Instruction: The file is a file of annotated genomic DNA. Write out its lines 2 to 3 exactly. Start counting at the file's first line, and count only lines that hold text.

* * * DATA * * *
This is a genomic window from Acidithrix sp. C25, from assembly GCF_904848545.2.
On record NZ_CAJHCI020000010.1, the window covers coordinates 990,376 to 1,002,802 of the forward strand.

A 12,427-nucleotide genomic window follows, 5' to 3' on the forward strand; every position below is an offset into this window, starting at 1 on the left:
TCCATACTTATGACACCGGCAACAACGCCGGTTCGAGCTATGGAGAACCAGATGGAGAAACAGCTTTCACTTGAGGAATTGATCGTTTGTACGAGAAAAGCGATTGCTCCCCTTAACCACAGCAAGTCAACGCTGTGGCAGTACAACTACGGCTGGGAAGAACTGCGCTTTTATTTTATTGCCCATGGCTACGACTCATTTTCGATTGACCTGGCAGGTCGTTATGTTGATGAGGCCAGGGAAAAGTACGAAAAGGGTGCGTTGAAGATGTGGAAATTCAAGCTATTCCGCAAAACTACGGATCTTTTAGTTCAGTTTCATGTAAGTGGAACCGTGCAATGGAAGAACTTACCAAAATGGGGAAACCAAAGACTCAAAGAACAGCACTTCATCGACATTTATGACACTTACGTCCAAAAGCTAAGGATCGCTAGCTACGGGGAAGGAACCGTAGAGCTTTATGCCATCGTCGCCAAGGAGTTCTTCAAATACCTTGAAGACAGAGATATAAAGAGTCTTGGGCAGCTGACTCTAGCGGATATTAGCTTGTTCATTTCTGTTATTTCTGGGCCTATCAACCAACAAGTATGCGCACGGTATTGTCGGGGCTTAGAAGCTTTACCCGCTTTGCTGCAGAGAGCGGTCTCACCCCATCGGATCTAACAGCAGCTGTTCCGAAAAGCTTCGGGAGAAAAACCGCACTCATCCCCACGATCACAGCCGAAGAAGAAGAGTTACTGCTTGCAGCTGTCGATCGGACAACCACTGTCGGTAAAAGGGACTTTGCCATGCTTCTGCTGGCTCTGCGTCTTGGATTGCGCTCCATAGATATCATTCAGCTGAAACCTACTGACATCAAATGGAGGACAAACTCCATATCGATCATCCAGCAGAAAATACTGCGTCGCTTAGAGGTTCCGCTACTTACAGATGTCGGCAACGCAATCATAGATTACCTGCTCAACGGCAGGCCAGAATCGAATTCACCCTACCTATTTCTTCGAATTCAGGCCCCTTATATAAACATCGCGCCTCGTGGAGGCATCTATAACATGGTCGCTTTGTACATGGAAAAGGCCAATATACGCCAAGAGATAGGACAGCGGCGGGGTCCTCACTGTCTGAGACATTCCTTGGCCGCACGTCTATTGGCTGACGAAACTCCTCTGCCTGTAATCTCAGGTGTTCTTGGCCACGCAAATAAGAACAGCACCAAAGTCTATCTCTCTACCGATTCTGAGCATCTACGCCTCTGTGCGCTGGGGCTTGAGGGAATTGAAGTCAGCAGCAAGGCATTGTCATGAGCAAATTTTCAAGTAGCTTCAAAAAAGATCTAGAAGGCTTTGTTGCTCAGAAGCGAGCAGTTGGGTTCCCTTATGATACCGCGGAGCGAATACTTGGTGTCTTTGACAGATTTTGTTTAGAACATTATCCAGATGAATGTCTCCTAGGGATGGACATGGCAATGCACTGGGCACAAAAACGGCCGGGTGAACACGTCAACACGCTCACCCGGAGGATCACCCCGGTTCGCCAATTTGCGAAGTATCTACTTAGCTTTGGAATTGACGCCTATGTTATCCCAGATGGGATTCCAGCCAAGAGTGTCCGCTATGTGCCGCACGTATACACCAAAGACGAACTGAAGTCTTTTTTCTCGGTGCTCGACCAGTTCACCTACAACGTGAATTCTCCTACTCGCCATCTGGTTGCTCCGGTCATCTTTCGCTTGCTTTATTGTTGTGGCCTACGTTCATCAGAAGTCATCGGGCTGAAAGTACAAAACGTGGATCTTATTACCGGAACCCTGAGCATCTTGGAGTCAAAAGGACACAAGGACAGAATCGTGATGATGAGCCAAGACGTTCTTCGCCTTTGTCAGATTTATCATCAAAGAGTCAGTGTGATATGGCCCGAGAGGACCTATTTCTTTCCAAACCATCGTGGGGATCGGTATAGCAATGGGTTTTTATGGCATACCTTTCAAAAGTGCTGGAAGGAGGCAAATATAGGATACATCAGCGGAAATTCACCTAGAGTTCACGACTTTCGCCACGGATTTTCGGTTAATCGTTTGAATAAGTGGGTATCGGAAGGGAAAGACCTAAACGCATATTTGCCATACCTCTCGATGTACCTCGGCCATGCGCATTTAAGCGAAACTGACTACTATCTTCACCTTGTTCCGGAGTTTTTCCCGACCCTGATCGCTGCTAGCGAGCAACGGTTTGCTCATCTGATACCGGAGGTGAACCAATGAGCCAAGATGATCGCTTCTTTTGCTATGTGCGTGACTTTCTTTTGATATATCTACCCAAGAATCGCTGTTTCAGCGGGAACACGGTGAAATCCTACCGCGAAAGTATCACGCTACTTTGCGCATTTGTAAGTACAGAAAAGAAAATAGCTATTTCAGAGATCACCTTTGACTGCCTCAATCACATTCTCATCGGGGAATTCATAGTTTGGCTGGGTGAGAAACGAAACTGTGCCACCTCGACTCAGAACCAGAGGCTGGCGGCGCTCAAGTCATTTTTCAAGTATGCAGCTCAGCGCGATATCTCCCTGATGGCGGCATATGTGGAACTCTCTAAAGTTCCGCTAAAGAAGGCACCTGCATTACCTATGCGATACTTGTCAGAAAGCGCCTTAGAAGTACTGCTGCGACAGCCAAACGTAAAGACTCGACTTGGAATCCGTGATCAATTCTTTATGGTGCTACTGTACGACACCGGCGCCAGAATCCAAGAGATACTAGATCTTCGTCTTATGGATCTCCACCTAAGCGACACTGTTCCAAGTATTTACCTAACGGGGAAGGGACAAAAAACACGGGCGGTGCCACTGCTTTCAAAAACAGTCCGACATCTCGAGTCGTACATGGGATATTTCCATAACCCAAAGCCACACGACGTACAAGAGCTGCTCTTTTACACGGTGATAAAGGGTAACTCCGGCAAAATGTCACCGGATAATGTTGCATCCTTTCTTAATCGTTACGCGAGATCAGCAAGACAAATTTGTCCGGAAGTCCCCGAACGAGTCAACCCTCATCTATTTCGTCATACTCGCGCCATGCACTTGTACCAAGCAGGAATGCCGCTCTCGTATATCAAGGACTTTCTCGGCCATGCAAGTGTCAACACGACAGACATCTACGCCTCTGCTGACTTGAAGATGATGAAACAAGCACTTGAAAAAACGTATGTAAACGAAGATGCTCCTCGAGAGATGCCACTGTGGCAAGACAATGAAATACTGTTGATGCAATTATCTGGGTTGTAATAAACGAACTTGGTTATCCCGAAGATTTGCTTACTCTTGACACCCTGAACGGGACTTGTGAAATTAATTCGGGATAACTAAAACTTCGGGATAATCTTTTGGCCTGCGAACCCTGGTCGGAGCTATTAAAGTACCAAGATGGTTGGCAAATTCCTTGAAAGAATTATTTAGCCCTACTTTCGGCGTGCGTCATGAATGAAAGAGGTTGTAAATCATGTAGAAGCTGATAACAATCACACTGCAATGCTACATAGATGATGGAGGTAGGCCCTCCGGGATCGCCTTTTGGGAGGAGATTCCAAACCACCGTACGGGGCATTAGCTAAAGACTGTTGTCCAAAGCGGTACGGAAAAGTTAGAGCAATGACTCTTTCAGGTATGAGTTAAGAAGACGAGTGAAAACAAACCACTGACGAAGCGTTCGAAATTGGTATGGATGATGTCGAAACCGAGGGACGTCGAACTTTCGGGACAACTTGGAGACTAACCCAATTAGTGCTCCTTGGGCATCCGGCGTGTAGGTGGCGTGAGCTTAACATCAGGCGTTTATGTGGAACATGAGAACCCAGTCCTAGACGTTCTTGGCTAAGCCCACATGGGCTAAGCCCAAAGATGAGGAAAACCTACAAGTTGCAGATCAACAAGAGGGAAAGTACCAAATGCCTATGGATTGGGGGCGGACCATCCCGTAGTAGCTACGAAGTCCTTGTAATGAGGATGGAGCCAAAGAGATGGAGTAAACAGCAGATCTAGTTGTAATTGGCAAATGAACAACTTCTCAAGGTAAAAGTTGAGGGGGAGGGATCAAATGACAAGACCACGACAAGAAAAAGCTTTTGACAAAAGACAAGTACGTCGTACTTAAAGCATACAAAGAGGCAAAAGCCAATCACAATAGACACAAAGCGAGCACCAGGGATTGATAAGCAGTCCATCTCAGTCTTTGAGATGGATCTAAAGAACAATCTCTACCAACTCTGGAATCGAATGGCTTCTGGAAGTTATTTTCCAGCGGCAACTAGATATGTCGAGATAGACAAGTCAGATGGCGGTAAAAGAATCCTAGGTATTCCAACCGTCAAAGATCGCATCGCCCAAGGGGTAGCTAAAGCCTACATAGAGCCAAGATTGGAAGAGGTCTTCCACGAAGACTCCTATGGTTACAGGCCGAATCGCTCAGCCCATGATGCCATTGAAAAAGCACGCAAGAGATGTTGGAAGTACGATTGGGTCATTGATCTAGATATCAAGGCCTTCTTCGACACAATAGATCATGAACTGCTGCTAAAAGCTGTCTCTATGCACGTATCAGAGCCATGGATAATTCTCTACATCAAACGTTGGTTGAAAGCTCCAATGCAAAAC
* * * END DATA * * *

On record NZ_CAJHCI020000010.1, the window covers coordinates 990,376 to 1,002,802 of the forward strand.

A 12,427-nucleotide genomic window follows, 5' to 3' on the forward strand; every position below is an offset into this window, starting at 1 on the left: